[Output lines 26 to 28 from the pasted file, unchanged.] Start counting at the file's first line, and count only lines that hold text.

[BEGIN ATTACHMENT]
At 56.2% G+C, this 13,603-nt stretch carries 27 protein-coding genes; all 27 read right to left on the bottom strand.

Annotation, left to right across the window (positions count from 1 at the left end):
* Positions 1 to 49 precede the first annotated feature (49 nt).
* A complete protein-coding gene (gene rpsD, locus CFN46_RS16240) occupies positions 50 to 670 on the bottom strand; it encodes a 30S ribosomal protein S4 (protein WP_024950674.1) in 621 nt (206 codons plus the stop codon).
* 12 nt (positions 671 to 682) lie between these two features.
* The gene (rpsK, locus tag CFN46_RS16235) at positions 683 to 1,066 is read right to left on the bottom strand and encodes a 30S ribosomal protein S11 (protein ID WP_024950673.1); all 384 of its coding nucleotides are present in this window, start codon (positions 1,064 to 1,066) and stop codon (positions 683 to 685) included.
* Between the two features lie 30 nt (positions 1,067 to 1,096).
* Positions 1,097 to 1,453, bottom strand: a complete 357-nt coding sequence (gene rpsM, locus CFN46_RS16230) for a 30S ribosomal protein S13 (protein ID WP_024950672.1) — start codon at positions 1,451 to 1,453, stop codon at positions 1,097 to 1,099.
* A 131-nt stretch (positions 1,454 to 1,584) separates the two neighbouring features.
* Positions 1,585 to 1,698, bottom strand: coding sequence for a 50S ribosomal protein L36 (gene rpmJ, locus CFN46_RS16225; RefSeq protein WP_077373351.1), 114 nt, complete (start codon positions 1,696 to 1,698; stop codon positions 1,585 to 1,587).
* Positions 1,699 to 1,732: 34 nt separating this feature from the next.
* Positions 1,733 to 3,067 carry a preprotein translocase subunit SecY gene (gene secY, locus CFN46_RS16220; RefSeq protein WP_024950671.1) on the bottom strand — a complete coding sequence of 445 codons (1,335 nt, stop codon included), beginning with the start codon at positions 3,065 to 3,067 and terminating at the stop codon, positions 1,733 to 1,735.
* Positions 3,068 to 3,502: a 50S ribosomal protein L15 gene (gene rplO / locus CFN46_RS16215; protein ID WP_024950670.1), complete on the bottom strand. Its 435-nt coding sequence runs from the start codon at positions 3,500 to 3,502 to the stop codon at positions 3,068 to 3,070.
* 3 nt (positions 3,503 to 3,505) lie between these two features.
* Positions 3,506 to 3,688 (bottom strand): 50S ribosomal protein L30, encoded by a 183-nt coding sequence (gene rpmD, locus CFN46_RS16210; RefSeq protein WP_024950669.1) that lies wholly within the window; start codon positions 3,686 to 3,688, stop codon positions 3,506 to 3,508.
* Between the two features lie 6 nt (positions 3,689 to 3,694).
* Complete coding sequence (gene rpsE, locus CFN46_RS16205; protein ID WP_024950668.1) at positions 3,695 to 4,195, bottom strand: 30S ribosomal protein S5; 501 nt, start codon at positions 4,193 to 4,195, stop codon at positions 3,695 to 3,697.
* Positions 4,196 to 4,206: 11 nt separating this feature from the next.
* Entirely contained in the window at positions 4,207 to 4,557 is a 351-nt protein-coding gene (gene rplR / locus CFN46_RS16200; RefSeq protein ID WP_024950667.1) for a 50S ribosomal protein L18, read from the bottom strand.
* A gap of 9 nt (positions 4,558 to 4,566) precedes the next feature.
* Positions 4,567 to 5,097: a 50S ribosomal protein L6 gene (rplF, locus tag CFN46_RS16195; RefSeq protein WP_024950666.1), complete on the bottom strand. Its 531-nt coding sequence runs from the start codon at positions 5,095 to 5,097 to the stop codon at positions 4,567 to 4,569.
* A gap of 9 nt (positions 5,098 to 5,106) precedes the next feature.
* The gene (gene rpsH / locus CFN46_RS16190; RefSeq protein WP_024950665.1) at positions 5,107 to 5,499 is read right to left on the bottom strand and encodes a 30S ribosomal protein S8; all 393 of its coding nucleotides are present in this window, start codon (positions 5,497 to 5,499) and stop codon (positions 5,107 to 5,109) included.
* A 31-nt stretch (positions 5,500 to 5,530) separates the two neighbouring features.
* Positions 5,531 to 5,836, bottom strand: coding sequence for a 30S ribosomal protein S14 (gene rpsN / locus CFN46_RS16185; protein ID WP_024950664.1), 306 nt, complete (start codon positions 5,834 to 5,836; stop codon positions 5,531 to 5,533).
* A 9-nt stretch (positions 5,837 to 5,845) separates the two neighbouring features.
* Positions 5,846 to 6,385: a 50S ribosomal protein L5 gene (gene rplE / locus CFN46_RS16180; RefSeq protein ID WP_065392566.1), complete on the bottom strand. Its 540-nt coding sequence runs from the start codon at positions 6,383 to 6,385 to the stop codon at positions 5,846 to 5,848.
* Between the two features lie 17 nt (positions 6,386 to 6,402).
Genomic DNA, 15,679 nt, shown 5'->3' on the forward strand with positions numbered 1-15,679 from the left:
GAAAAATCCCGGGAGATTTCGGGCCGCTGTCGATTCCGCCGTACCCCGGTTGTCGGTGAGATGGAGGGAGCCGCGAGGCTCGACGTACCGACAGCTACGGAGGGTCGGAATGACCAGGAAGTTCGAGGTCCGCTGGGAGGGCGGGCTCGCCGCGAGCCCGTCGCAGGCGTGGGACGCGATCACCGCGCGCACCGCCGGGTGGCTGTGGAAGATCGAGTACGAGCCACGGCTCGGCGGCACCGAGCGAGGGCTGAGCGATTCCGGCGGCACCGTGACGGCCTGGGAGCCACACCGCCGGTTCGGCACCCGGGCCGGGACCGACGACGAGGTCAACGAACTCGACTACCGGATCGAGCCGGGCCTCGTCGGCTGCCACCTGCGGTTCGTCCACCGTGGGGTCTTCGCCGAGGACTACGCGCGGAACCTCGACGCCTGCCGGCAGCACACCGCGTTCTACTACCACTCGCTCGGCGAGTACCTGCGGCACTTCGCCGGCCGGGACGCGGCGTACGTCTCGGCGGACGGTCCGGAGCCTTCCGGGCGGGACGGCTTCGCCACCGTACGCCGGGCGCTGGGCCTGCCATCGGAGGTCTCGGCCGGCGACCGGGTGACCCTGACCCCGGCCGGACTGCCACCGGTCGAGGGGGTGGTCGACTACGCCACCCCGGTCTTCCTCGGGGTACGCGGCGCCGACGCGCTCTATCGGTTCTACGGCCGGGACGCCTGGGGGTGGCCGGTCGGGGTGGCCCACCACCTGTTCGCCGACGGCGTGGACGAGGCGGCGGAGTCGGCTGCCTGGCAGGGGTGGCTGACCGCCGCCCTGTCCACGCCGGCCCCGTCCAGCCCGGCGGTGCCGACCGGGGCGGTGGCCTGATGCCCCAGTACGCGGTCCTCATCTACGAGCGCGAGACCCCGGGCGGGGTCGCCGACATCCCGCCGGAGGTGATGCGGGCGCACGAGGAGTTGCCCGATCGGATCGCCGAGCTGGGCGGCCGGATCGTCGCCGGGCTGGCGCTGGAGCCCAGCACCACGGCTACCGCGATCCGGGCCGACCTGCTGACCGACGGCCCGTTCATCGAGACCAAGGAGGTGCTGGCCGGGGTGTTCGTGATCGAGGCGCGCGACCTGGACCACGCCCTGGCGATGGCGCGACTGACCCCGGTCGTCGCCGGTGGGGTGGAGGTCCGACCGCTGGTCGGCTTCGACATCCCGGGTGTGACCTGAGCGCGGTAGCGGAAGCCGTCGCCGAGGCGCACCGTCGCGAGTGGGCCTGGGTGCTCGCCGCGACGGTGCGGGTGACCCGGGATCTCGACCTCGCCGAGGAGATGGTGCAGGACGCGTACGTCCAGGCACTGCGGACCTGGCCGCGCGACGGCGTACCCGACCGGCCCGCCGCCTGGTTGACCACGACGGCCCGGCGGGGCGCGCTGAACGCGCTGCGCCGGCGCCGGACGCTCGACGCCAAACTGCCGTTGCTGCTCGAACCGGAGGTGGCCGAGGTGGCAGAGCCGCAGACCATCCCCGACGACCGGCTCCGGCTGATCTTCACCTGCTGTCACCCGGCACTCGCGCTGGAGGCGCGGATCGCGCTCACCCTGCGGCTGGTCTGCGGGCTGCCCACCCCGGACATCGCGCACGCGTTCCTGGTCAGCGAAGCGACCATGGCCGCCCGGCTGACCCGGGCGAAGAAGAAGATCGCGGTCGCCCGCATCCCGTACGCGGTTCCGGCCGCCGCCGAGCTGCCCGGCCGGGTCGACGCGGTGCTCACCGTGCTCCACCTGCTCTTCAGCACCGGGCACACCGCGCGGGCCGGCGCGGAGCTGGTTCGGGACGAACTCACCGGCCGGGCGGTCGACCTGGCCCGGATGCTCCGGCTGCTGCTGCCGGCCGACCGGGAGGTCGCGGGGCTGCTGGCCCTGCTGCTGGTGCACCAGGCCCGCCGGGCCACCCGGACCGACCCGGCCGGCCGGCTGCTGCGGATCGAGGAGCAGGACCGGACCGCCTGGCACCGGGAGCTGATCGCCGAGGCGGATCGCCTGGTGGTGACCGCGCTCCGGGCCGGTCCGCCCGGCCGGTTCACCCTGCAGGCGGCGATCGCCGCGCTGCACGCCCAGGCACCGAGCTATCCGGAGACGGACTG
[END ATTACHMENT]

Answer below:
* A 9-nt stretch (positions 5,837 to 5,845) separates the two neighbouring features.
* Positions 5,846 to 6,385: a 50S ribosomal protein L5 gene (gene rplE / locus CFN46_RS16180; RefSeq protein ID WP_065392566.1), complete on the bottom strand. Its 540-nt coding sequence runs from the start codon at positions 6,383 to 6,385 to the stop codon at positions 5,846 to 5,848.
* Between the two features lie 17 nt (positions 6,386 to 6,402).